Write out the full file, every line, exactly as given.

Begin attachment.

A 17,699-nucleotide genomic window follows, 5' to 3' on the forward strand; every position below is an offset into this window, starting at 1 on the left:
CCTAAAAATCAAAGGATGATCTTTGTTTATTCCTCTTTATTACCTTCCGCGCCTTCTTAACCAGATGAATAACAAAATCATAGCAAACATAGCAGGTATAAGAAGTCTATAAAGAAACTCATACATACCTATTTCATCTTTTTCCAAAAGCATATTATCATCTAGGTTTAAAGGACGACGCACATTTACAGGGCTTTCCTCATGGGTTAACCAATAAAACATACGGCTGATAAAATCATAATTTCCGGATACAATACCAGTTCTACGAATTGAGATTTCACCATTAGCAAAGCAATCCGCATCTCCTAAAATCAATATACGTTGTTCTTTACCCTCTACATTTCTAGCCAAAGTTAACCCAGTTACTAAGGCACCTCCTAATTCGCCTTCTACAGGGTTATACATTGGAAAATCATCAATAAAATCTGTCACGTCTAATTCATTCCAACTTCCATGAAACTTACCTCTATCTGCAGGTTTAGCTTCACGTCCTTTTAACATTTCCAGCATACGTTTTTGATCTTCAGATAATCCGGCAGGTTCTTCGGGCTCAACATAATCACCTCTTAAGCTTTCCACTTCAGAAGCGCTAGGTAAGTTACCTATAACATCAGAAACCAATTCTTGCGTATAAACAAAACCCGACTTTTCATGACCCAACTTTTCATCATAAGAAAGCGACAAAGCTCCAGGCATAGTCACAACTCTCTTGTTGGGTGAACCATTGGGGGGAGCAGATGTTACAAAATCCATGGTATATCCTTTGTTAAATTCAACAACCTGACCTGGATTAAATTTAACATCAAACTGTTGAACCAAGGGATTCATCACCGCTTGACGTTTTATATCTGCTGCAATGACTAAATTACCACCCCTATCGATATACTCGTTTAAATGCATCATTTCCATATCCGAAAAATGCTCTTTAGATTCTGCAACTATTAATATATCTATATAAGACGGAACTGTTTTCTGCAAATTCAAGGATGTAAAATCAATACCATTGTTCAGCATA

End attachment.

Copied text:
A 17,699-nucleotide genomic window follows, 5' to 3' on the forward strand; every position below is an offset into this window, starting at 1 on the left:
CCTAAAAATCAAAGGATGATCTTTGTTTATTCCTCTTTATTACCTTCCGCGCCTTCTTAACCAGATGAATAACAAAATCATAGCAAACATAGCAGGTATAAGAAGTCTATAAAGAAACTCATACATACCTATTTCATCTTTTTCCAAAAGCATATTATCATCTAGGTTTAAAGGACGACGCACATTTACAGGGCTTTCCTCATGGGTTAACCAATAAAACATACGGCTGATAAAATCATAATTTCCGGATACAATACCAGTTCTACGAATTGAGATTTCACCATTAGCAAAGCAATCCGCATCTCCTAAAATCAATATACGTTGTTCTTTACCCTCTACATTTCTAGCCAAAGTTAACCCAGTTACTAAGGCACCTCCTAATTCGCCTTCTACAGGGTTATACATTGGAAAATCATCAATAAAATCTGTCACGTCTAATTCATTCCAACTTCCATGAAACTTACCTCTATCTGCAGGTTTAGCTTCACGTCCTTTTAACATTTCCAGCATACGTTTTTGATCTTCAGATAATCCGGCAGGTTCTTCGGGCTCAACATAATCACCTCTTAAGCTTTCCACTTCAGAAGCGCTAGGTAAGTTACCTATAACATCAGAAACCAATTCTTGCGTATAAACAAAACCCGACTTTTCATGACCCAACTTTTCATCATAAGAAAGCGACAAAGCTCCAGGCATAGTCACAACTCTCTTGTTGGGTGAACCATTGGGGGGAGCAGATGTTACAAAATCCATGGTATATCCTTTGTTAAATTCAACAACCTGACCTGGATTAAATTTAACATCAAACTGTTGAACCAAGGGATTCATCACCGCTTGACGTTTTATATCTGCTGCAATGACTAAATTACCACCCCTATCGATATACTCGTTTAAATGCATCATTTCCATATCCGAAAAATGCTCTTTAGATTCTGCAACTATTAATATATCTATATAAGACGGAACTGTTTTCTGCAAATTCAAGGATGTAAAATCAATACCATTGTTCAGCATA